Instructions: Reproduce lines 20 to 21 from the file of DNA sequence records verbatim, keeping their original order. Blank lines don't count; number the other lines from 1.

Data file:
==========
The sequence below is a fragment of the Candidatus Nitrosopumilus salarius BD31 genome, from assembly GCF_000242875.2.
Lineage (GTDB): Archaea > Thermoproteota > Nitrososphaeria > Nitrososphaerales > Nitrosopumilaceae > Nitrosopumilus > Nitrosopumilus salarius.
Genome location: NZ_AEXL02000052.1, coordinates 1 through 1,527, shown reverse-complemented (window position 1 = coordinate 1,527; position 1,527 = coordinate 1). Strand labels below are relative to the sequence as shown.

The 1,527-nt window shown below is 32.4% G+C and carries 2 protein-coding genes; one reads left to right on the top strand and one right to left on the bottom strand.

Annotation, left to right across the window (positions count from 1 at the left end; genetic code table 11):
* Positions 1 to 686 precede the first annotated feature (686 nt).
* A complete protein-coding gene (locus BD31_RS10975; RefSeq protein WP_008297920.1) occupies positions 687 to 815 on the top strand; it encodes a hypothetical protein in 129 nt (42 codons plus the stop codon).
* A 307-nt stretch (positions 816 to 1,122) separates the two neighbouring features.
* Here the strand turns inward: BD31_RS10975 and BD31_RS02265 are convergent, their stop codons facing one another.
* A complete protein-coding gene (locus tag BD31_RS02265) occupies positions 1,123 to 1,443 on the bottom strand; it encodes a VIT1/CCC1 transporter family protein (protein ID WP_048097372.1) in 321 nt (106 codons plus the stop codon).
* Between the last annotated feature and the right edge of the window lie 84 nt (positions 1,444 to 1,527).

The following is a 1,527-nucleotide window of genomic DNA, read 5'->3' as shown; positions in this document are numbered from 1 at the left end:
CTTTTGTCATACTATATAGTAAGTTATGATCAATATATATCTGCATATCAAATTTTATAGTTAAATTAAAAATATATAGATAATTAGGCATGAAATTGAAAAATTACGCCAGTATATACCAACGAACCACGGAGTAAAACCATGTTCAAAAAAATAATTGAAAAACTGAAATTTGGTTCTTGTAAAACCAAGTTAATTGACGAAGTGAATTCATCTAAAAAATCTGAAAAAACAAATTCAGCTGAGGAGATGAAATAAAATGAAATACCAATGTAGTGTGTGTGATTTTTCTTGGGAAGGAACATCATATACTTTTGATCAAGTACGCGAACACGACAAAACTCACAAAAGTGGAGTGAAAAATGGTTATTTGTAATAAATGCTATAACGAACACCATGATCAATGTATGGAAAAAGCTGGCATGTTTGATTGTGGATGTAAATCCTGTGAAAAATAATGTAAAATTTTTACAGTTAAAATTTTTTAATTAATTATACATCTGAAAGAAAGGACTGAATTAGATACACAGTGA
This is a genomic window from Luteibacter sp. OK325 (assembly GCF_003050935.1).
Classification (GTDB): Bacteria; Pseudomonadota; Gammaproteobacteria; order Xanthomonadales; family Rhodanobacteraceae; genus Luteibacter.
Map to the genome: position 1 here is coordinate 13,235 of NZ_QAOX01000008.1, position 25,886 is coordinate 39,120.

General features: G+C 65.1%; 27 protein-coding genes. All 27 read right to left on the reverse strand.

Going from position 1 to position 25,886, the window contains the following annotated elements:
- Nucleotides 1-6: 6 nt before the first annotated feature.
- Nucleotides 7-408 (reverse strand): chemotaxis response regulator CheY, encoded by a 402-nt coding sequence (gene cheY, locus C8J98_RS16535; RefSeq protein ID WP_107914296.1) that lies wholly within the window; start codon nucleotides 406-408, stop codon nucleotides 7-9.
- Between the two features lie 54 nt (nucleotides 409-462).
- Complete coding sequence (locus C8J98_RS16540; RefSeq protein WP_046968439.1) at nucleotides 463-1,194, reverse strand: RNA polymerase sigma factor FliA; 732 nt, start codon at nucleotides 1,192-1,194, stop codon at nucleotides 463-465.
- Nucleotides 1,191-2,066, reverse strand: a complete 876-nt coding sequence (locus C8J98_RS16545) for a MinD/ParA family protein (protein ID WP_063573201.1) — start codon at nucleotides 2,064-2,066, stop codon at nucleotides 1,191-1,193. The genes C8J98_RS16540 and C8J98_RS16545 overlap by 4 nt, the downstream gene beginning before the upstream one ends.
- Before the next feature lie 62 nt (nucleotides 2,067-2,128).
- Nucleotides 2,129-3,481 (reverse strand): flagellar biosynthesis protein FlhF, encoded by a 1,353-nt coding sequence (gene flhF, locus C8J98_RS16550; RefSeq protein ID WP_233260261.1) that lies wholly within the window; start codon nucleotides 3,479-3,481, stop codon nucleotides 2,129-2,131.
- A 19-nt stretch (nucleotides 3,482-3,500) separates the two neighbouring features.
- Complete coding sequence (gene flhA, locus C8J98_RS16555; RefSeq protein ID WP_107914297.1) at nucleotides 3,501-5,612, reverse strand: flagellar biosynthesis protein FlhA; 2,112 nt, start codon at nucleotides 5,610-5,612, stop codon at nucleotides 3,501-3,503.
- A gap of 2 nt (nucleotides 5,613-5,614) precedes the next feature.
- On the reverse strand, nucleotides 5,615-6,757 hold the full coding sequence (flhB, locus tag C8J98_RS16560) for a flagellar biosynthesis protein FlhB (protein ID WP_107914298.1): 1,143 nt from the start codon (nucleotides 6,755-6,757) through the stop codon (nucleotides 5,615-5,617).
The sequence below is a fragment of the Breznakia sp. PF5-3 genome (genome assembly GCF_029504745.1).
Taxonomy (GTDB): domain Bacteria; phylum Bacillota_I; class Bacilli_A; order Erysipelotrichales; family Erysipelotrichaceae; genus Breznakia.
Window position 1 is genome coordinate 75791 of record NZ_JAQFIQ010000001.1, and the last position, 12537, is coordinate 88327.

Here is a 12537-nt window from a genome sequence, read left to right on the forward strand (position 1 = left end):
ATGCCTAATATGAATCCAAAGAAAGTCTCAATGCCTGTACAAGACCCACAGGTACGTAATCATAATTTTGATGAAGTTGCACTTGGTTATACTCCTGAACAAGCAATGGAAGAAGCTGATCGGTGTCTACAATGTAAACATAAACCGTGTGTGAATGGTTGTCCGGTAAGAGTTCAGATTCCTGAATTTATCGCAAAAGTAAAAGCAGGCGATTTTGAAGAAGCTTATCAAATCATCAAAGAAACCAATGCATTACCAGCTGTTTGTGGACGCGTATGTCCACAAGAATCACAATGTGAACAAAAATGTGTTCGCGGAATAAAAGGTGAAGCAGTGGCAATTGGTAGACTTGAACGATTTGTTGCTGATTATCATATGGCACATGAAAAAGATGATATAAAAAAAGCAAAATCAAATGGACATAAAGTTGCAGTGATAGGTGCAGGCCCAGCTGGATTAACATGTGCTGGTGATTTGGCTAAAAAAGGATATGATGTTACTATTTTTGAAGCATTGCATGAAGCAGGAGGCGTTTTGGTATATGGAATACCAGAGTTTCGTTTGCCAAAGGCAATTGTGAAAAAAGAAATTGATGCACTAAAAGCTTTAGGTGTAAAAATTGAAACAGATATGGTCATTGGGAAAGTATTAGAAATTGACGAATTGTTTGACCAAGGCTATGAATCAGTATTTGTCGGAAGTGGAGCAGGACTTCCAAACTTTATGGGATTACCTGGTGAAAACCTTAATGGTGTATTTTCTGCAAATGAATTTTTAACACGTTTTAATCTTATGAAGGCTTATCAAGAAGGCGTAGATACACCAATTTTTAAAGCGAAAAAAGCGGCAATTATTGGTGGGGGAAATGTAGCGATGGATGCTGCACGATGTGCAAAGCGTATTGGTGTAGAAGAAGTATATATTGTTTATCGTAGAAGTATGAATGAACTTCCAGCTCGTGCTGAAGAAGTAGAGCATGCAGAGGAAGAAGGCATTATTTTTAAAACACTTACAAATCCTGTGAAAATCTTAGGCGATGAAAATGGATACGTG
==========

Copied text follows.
- Nucleotides 7-408 (reverse strand): chemotaxis response regulator CheY, encoded by a 402-nt coding sequence (gene cheY, locus C8J98_RS16535; RefSeq protein ID WP_107914296.1) that lies wholly within the window; start codon nucleotides 406-408, stop codon nucleotides 7-9.
- Between the two features lie 54 nt (nucleotides 409-462).